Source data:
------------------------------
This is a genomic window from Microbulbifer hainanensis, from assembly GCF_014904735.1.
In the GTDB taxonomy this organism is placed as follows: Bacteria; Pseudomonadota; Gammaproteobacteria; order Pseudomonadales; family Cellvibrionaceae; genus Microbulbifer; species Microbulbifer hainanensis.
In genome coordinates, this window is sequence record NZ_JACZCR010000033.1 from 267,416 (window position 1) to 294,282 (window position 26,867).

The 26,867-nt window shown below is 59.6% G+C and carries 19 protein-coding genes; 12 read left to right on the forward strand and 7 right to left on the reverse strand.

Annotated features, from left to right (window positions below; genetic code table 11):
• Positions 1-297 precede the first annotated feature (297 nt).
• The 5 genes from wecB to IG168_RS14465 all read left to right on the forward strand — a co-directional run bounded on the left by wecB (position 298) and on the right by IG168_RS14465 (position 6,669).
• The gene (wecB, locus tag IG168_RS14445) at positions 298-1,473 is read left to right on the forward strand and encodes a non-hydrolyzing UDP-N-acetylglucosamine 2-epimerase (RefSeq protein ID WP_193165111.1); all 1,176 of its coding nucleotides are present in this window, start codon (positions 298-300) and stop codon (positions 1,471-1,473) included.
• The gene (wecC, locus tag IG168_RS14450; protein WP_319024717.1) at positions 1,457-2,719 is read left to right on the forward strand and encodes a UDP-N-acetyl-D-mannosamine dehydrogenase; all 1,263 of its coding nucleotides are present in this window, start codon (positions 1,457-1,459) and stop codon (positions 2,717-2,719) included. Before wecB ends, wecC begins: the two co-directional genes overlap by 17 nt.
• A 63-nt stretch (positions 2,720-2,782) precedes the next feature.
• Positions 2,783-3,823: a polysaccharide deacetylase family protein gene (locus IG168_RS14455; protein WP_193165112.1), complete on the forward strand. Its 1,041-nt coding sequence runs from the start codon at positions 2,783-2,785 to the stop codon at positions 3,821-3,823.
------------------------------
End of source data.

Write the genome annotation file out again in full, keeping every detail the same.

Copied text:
This is a genomic window from Microbulbifer hainanensis, from assembly GCF_014904735.1.
In the GTDB taxonomy this organism is placed as follows: Bacteria; Pseudomonadota; Gammaproteobacteria; order Pseudomonadales; family Cellvibrionaceae; genus Microbulbifer; species Microbulbifer hainanensis.
In genome coordinates, this window is sequence record NZ_JACZCR010000033.1 from 267,416 (window position 1) to 294,282 (window position 26,867).

The 26,867-nt window shown below is 59.6% G+C and carries 19 protein-coding genes; 12 read left to right on the forward strand and 7 right to left on the reverse strand.

Annotated features, from left to right (window positions below; genetic code table 11):
• Positions 1-297 precede the first annotated feature (297 nt).
• The 5 genes from wecB to IG168_RS14465 all read left to right on the forward strand — a co-directional run bounded on the left by wecB (position 298) and on the right by IG168_RS14465 (position 6,669).
• The gene (wecB, locus tag IG168_RS14445) at positions 298-1,473 is read left to right on the forward strand and encodes a non-hydrolyzing UDP-N-acetylglucosamine 2-epimerase (RefSeq protein ID WP_193165111.1); all 1,176 of its coding nucleotides are present in this window, start codon (positions 298-300) and stop codon (positions 1,471-1,473) included.
• The gene (wecC, locus tag IG168_RS14450; protein WP_319024717.1) at positions 1,457-2,719 is read left to right on the forward strand and encodes a UDP-N-acetyl-D-mannosamine dehydrogenase; all 1,263 of its coding nucleotides are present in this window, start codon (positions 1,457-1,459) and stop codon (positions 2,717-2,719) included. Before wecB ends, wecC begins: the two co-directional genes overlap by 17 nt.
• A 63-nt stretch (positions 2,720-2,782) precedes the next feature.
• Positions 2,783-3,823: a polysaccharide deacetylase family protein gene (locus IG168_RS14455; protein WP_193165112.1), complete on the forward strand. Its 1,041-nt coding sequence runs from the start codon at positions 2,783-2,785 to the stop codon at positions 3,821-3,823.